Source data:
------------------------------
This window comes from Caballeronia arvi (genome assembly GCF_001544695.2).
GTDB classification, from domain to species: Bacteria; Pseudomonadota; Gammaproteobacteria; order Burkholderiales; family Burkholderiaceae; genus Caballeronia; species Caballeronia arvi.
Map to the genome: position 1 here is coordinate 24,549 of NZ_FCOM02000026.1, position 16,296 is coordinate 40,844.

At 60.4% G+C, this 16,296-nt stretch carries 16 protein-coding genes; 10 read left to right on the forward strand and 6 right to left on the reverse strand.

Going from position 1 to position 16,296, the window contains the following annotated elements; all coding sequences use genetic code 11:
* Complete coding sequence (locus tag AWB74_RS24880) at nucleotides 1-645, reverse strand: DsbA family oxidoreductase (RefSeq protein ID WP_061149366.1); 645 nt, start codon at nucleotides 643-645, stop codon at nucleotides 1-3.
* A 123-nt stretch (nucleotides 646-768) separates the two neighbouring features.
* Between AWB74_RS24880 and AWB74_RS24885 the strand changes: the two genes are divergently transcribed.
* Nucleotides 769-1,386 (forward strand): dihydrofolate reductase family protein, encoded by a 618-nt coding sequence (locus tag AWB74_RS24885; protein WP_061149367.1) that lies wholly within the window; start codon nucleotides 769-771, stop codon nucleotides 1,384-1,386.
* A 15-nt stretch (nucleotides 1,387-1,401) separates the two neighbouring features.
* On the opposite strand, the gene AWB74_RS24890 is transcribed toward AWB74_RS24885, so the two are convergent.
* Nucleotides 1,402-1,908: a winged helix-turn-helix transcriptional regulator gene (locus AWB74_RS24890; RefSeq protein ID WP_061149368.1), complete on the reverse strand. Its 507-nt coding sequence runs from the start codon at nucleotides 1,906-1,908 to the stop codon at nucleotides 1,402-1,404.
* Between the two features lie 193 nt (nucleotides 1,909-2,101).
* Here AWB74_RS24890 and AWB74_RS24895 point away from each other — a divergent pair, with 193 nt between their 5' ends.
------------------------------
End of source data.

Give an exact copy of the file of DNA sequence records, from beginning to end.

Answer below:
This window comes from Caballeronia arvi (genome assembly GCF_001544695.2).
GTDB classification, from domain to species: Bacteria; Pseudomonadota; Gammaproteobacteria; order Burkholderiales; family Burkholderiaceae; genus Caballeronia; species Caballeronia arvi.
Map to the genome: position 1 here is coordinate 24,549 of NZ_FCOM02000026.1, position 16,296 is coordinate 40,844.

At 60.4% G+C, this 16,296-nt stretch carries 16 protein-coding genes; 10 read left to right on the forward strand and 6 right to left on the reverse strand.

Going from position 1 to position 16,296, the window contains the following annotated elements; all coding sequences use genetic code 11:
* Complete coding sequence (locus tag AWB74_RS24880) at nucleotides 1-645, reverse strand: DsbA family oxidoreductase (RefSeq protein ID WP_061149366.1); 645 nt, start codon at nucleotides 643-645, stop codon at nucleotides 1-3.
* A 123-nt stretch (nucleotides 646-768) separates the two neighbouring features.
* Between AWB74_RS24880 and AWB74_RS24885 the strand changes: the two genes are divergently transcribed.
* Nucleotides 769-1,386 (forward strand): dihydrofolate reductase family protein, encoded by a 618-nt coding sequence (locus tag AWB74_RS24885; protein WP_061149367.1) that lies wholly within the window; start codon nucleotides 769-771, stop codon nucleotides 1,384-1,386.
* A 15-nt stretch (nucleotides 1,387-1,401) separates the two neighbouring features.
* On the opposite strand, the gene AWB74_RS24890 is transcribed toward AWB74_RS24885, so the two are convergent.
* Nucleotides 1,402-1,908: a winged helix-turn-helix transcriptional regulator gene (locus AWB74_RS24890; RefSeq protein ID WP_061149368.1), complete on the reverse strand. Its 507-nt coding sequence runs from the start codon at nucleotides 1,906-1,908 to the stop codon at nucleotides 1,402-1,404.
* Between the two features lie 193 nt (nucleotides 1,909-2,101).
* Here AWB74_RS24890 and AWB74_RS24895 point away from each other — a divergent pair, with 193 nt between their 5' ends.